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Riders Hope to Keep Their Connections

Commuting: A day after a Metrolink crash that injured hundreds, travelers wonder about friends and familiar faces on the route.


William Schroeder has forged some of his friendships in staggered encounters of an hour or so a day, the time it usually takes him to ride Metrolink 809 from his Riverside home to his job in Irvine.

Among these friends are Ron and Edna, Jenny and Lulu, regulars who sit in the same part of the train each morning and pass the time with a newspaper or small talk.

They were there Tuesday when a Burlington Northern Santa Fe freight train ran a signal and plowed into their little world, killing two people and injuring scores. Schroeder hasn't seen the others since.

"All I know is their first names," Schroeder, 37, said Wednesday morning as he boarded a bus in Riverside, a substitute way to work until the Metrolink line opened later in the day. "We had our little group on the third car. A lot of those people were injured. I don't know where they're at now and I'm worried about them."

Train wrecks disrupt in myriad, and obvious, ways. People are killed or injured. Survivors relive harrowing moments and gut-wrenching scenes as their minds rewind to events they'd rather forget.

Less obvious are the disruptions to relationships, the shredding of gossamer connections among people who share nothing more than time, space and a commuter's bench.

"It's kind of a micro-community that we have in the last car," Barrie Britton, a bandage covering a gash across the bridge of his nose, said as he boarded the bus Wednesday morning. "The one I'm really worried about is Pat, the conductor. He's friends with all the regulars. If he sees one of us running for the train in the morning, he'll hold the train. He's just a super guy."

As in other parts of society, the commuters aboard Train 809 tend to sort themselves by common elements. Britton is part of a group of eight Boeing workers who rely on 809 to get from Riverside to their jobs in Anaheim. Another group heads off on a shuttle from the Anaheim Canyon station to Cal State Fullerton.

Some of the relationships extend beyond the commute. Joe Lee, 56, joined a Bible study group that meets on the upper level of Train 809's middle car.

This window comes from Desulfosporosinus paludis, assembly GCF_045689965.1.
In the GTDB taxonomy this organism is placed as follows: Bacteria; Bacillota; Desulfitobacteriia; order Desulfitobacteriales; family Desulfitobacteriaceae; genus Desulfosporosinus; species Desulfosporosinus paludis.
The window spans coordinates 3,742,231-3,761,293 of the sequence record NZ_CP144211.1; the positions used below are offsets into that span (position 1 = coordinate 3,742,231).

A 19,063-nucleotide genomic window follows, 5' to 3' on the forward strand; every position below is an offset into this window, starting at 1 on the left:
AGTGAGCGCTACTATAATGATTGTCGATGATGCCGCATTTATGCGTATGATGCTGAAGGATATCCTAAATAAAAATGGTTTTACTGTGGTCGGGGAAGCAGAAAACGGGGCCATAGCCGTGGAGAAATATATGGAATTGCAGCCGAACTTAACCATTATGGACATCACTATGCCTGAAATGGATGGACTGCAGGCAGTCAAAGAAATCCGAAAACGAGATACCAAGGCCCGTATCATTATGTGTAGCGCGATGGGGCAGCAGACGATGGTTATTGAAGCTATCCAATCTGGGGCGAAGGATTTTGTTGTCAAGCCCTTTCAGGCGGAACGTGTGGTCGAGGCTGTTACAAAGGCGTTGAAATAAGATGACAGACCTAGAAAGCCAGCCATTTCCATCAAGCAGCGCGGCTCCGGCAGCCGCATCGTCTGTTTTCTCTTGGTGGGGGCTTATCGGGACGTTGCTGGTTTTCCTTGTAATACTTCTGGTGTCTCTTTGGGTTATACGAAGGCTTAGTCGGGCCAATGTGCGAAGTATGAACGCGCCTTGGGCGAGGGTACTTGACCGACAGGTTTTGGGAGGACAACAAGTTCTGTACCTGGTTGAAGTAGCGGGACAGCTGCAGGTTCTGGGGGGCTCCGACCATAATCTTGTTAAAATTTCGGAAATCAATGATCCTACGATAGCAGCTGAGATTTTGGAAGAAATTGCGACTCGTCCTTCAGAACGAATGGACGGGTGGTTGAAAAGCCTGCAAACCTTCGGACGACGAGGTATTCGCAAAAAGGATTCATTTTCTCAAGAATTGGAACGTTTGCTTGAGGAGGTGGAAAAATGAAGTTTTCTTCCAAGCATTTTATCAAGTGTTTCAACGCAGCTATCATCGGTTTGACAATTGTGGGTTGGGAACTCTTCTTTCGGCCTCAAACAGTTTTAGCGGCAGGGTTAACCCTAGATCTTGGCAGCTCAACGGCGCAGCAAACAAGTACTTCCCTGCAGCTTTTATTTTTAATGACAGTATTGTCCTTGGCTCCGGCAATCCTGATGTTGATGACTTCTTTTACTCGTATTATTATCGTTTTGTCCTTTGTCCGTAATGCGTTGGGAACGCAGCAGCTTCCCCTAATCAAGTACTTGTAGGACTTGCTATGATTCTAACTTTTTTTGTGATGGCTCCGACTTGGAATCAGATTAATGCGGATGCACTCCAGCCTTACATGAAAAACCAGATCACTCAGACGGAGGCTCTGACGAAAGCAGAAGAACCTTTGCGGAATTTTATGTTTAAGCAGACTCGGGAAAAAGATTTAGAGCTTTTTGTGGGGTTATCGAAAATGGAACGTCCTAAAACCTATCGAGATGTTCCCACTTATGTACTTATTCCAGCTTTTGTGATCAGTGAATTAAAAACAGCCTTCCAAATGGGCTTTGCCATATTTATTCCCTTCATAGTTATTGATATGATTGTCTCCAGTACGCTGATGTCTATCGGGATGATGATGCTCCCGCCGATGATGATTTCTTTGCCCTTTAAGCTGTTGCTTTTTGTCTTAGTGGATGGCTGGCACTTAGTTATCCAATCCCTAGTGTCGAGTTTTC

"They are my train friends," he said Wednesday afternoon as he waited in Anaheim for his train home to Moreno Valley. "You don't see them away from here, but you're anxious to see them when you're here.... You know about peoples' lives, but you only see them on the train. Through talking with them you find out we have lots in common."

One group of about 15 regulars has knit together an uncommon fraternity aboard Metrolink, including Train 809. Wednesday evening, several of them were aboard Train 806 for the return trip from Irvine to Riverside.

There are three Bobs, two Mikes and two others just known as "very loud people." Over six years they've shared birthdays and retirements, job changes and personal crises while following one cardinal rule:

"We know that what is said on the train stays on the train," said Diane Martinez , who works in patient financial services at UCI Medical Center in Orange.

"We tell each other our problems," Bob Carlos said. "You tell them things you can't tell your own families."

Four members of the group were injured in Tuesday's crash. None of those were commuting Wednesday, but they were in their friends' thoughts. Jody broke a rib. Cindy hurt her back. Richard had a concussion and Robin was knocked unconscious.

Those were all the details the group had--and all they needed to know, other than that their friends would recover.

No one in the group could remember how or why they came together. They convene in the morning in the second car from the front, and in the third car on the way home at night.

For Sheila J. Fisher, the train is a mobile social club. Over the last four years of commuting from Los Angeles to Santa Ana, she has helped organize two Christmas parties and recently read from the Torah during an on-board Seder.

''It takes seven of us to fill out a crossword puzzle,'' she said, adding that by the time she gets off the train she has ''left behind all of the woes of the day.''

Commuter conversations between Leslie Francisco, 47, of Riverside and Linda Pittman, 44, of Moreno Valley evolved over the years into a deeper friendship than most of those struck up on the rails. Both women missed Tuesday's wreck. Francisco took the day off; Pittman now takes another train.

"I wasn't on the train, but I knew people on it and feel like I went through it all," Francisco said Wednesday afternoon as she waited to board her train at Anaheim Canyon station.

The evening after the wreck, the two friends reached out to each other.

"She called yesterday to see if I was OK," Francisco said. "We talk about our families, we care for each other, e-mail each other. We talk about work, our husbands."

For most, though, the connections are more tenuous. Schroeder, for instance, worried Wednesday about familiar faces but didn't know the people well enough to figure out how to reach them.

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